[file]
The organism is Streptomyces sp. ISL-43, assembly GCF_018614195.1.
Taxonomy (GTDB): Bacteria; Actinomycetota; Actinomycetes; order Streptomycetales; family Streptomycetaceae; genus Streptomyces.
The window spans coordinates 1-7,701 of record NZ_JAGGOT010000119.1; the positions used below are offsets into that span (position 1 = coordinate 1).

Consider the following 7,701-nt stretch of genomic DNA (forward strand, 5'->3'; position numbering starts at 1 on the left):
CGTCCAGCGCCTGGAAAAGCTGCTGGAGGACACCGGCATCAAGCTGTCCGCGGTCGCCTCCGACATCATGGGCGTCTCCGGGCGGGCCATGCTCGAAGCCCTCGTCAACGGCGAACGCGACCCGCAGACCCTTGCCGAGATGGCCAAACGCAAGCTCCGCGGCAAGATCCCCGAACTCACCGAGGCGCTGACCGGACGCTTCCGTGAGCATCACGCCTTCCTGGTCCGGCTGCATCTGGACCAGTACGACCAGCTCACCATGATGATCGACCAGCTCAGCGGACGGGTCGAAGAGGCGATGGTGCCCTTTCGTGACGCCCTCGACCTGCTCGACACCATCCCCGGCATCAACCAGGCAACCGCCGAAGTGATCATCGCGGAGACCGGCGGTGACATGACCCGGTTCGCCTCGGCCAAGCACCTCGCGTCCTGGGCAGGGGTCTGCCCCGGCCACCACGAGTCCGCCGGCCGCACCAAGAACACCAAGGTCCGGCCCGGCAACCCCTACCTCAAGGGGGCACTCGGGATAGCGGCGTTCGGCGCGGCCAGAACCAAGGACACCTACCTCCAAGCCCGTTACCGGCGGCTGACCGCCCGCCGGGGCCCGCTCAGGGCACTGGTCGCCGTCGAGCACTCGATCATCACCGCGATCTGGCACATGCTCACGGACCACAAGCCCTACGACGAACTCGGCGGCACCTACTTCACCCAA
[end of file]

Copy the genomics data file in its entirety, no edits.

The organism is Streptomyces sp. ISL-43, assembly GCF_018614195.1.
Taxonomy (GTDB): Bacteria; Actinomycetota; Actinomycetes; order Streptomycetales; family Streptomycetaceae; genus Streptomyces.
The window spans coordinates 1-7,701 of record NZ_JAGGOT010000119.1; the positions used below are offsets into that span (position 1 = coordinate 1).

Consider the following 7,701-nt stretch of genomic DNA (forward strand, 5'->3'; position numbering starts at 1 on the left):
CGTCCAGCGCCTGGAAAAGCTGCTGGAGGACACCGGCATCAAGCTGTCCGCGGTCGCCTCCGACATCATGGGCGTCTCCGGGCGGGCCATGCTCGAAGCCCTCGTCAACGGCGAACGCGACCCGCAGACCCTTGCCGAGATGGCCAAACGCAAGCTCCGCGGCAAGATCCCCGAACTCACCGAGGCGCTGACCGGACGCTTCCGTGAGCATCACGCCTTCCTGGTCCGGCTGCATCTGGACCAGTACGACCAGCTCACCATGATGATCGACCAGCTCAGCGGACGGGTCGAAGAGGCGATGGTGCCCTTTCGTGACGCCCTCGACCTGCTCGACACCATCCCCGGCATCAACCAGGCAACCGCCGAAGTGATCATCGCGGAGACCGGCGGTGACATGACCCGGTTCGCCTCGGCCAAGCACCTCGCGTCCTGGGCAGGGGTCTGCCCCGGCCACCACGAGTCCGCCGGCCGCACCAAGAACACCAAGGTCCGGCCCGGCAACCCCTACCTCAAGGGGGCACTCGGGATAGCGGCGTTCGGCGCGGCCAGAACCAAGGACACCTACCTCCAAGCCCGTTACCGGCGGCTGACCGCCCGCCGGGGCCCGCTCAGGGCACTGGTCGCCGTCGAGCACTCGATCATCACCGCGATCTGGCACATGCTCACGGACCACAAGCCCTACGACGAACTCGGCGGCACCTACTTCACCCAA